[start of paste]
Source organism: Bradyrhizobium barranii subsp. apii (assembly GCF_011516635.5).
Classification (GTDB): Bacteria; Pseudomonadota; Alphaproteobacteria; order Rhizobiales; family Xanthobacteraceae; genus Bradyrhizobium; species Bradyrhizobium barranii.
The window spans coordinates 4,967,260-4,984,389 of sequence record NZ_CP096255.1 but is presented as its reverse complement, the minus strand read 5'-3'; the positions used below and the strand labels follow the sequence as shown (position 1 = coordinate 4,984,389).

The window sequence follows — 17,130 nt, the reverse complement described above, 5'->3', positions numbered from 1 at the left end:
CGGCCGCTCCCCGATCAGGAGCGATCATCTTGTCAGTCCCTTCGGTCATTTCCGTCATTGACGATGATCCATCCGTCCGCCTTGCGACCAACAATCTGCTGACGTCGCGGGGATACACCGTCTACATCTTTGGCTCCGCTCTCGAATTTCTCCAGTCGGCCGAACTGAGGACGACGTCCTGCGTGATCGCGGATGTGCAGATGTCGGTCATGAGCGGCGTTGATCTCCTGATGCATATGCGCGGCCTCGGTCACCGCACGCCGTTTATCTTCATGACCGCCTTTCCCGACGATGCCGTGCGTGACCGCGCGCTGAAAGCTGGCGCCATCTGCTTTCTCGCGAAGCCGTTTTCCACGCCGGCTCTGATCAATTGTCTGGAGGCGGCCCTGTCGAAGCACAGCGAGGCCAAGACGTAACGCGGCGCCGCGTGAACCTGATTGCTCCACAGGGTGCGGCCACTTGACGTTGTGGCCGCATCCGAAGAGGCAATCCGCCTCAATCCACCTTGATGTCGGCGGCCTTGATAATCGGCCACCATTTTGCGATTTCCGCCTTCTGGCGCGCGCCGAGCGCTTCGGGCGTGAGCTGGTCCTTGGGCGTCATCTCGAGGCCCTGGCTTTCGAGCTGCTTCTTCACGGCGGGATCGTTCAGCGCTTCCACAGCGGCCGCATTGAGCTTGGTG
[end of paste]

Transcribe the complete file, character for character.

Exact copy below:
Source organism: Bradyrhizobium barranii subsp. apii (assembly GCF_011516635.5).
Classification (GTDB): Bacteria; Pseudomonadota; Alphaproteobacteria; order Rhizobiales; family Xanthobacteraceae; genus Bradyrhizobium; species Bradyrhizobium barranii.
The window spans coordinates 4,967,260-4,984,389 of sequence record NZ_CP096255.1 but is presented as its reverse complement, the minus strand read 5'-3'; the positions used below and the strand labels follow the sequence as shown (position 1 = coordinate 4,984,389).

The window sequence follows — 17,130 nt, the reverse complement described above, 5'->3', positions numbered from 1 at the left end:
CGGCCGCTCCCCGATCAGGAGCGATCATCTTGTCAGTCCCTTCGGTCATTTCCGTCATTGACGATGATCCATCCGTCCGCCTTGCGACCAACAATCTGCTGACGTCGCGGGGATACACCGTCTACATCTTTGGCTCCGCTCTCGAATTTCTCCAGTCGGCCGAACTGAGGACGACGTCCTGCGTGATCGCGGATGTGCAGATGTCGGTCATGAGCGGCGTTGATCTCCTGATGCATATGCGCGGCCTCGGTCACCGCACGCCGTTTATCTTCATGACCGCCTTTCCCGACGATGCCGTGCGTGACCGCGCGCTGAAAGCTGGCGCCATCTGCTTTCTCGCGAAGCCGTTTTCCACGCCGGCTCTGATCAATTGTCTGGAGGCGGCCCTGTCGAAGCACAGCGAGGCCAAGACGTAACGCGGCGCCGCGTGAACCTGATTGCTCCACAGGGTGCGGCCACTTGACGTTGTGGCCGCATCCGAAGAGGCAATCCGCCTCAATCCACCTTGATGTCGGCGGCCTTGATAATCGGCCACCATTTTGCGATTTCCGCCTTCTGGCGCGCGCCGAGCGCTTCGGGCGTGAGCTGGTCCTTGGGCGTCATCTCGAGGCCCTGGCTTTCGAGCTGCTTCTTCACGGCGGGATCGTTCAGCGCTTCCACAGCGGCCGCATTGAGCTTGGTG